Getting 90 per cent of the eligible population fully vaccinated is a huge achievement in every epidemiologists' book. It was the big target to aim for.
But what comes after?
The good news is that the experts in disease are optimistic that the back of the pandemic has been broken. A semblance of normal life now beckons for the ACT.
A caveat first: 90 per cent fully vaccinated does not include people under the age of 12 so the actual proportion of Canberrans protected is actually less than nine of every ten - but still very high.
So let's just go straight back to 'normal'?
Not so fast.
The experience of other countries is that the sudden removal of restrictions can lead to a surge in cases, albeit ones usually without serious illness.
When Israel reached 80 per cent vaccination, it opened up completely - and cases soared.
Nobody knows what will happen in the ACT but the experts' expectation is that there will not be a similar rise.
"Even if we see an increase, as long as they are mild cases not resulting in hospital, that's something we can live with," according to Dr Sanjaya Senanayake of Canberra Hospital and the Australian National University.
And the rise might not happen, anyway. "You have so few cases in the ACT, as you are starting off at a very low base," Professor Adrian Esterman of the University of South Australia said.
But the virus will remain even with 90 per cent inoculated. Protection comes from the vaccine but also from not coming into contact with infected people.
Some inconveniences may well remain. "Masks may be your close companion and friend for a while to come, particularly in crowded spaces," Dr Senanayake said.
Will lockdowns ever happen again?
They might - never say never - but they are unlikely, according to Professor Catherine Bennett of Deakin University, at least in a blanket, city-wide form.
She foresees a much more measured, targeted response to future outbreaks because such a high proportion of Canberrans have protection from catching COVID in the first place, and even more protection from becoming seriously ill if they do catch it.
She doesn't foresee the need, for example, to insist on home quarantine for every single person who has been near any future case. Even fleeting close contacts of a case might not need to be isolated.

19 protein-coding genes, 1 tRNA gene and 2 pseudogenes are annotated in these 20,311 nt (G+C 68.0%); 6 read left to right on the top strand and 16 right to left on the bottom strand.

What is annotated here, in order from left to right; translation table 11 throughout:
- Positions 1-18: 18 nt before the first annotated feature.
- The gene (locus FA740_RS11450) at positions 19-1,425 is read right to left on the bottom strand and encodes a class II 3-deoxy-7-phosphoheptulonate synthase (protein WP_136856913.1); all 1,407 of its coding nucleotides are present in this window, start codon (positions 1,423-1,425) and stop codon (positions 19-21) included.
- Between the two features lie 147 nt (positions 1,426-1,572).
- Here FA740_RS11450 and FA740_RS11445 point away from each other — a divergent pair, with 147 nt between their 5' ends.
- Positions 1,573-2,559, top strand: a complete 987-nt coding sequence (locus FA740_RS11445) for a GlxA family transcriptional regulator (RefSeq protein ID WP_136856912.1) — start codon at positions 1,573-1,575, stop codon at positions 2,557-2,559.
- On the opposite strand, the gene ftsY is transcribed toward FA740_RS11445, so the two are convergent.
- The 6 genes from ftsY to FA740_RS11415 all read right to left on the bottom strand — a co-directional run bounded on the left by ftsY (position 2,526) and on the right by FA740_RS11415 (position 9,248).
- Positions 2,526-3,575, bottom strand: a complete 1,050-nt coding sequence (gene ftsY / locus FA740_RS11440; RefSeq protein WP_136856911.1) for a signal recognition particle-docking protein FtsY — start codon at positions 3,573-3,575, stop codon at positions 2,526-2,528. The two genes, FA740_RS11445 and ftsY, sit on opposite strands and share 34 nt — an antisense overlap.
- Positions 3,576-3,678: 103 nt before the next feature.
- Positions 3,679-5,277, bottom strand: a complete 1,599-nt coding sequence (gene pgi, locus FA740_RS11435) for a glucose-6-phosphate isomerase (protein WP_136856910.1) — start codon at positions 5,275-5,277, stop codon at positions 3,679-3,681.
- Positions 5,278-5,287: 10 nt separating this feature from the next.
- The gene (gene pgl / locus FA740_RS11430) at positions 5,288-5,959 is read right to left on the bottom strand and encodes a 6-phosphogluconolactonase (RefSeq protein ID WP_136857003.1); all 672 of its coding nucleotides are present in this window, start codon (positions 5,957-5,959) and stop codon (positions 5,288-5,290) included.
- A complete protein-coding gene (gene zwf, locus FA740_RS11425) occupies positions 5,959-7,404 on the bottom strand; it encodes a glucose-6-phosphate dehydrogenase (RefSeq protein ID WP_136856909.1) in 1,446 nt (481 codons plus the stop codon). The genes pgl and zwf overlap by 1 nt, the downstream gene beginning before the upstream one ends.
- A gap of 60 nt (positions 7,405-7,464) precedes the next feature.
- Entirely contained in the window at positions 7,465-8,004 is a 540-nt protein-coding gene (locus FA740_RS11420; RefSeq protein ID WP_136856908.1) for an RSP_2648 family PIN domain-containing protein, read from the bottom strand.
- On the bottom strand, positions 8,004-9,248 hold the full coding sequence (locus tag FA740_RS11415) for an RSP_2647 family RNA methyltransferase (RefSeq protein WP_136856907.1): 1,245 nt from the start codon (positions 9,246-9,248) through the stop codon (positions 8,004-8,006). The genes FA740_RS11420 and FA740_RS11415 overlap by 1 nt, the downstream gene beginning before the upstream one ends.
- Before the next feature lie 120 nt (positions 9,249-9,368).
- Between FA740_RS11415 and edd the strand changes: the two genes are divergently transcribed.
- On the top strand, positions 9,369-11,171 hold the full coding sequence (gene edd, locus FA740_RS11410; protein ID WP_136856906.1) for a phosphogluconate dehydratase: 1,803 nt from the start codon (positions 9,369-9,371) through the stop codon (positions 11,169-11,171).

"It's not worth putting a thousand people into quarantine if you have one case," she said.
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She thinks of the new situation as one where protection and measures are dialed up and dialed down to meet specific situations.
An outbreak in a particular suburb could be met with a limited lockdown.
Masks might remain sensible in crowded sports events, for example, but not out in the street and open air.
But children aren't vaccinated
The youngest children aren't, but the thinking of experts and the authorities in many countries is that they should be, and probably will be.
And teenagers in Canberra are usually fully vaccinated so there is still some protection in schools. The more of us who are protected from the virus, the harder it is for the virus to find people to infect - and that includes school students.
On top of that, the research indicates that children are less likely to infect other children. They tend to catch it from their parents, according to Professor Bennett.
"With vaccinated teachers and older classes vaccinated, schools are looking safer than we thought," she said. "They are not the problem we once thought they were."
There would still be a need to monitor air-circulation, for example. And testing for infections would be useful.
But Professor Bennett envisages less disruption of school life, with fewer children sent home if an infection in a school is detected.
Reasons to be cheerful
The hard work on vaccines has been done - impossibly hard work as it seemed 18 months ago.
Some of the new vaccines are very easy to adapt to new variants. "The beauty is that we can adjust the vaccines," Dr Senanayake said.
He thinks boosters are on the way, perhaps as summer comes to an end and winter looms. The booster jabs might even give longer immunity than the original double vaccination.
And the timing for the ACT is good.
We are coming out of lockdown just as summer starts, and summer means outdoor living. It is much harder to catch COVID out of doors. Winter is when we are in closed spaces.
"We've now got five months of fair weather. We've got this window of long days and doing things outdoors," Professor Bennett said.
Her advice is: "Get outside. Do things outdoors."
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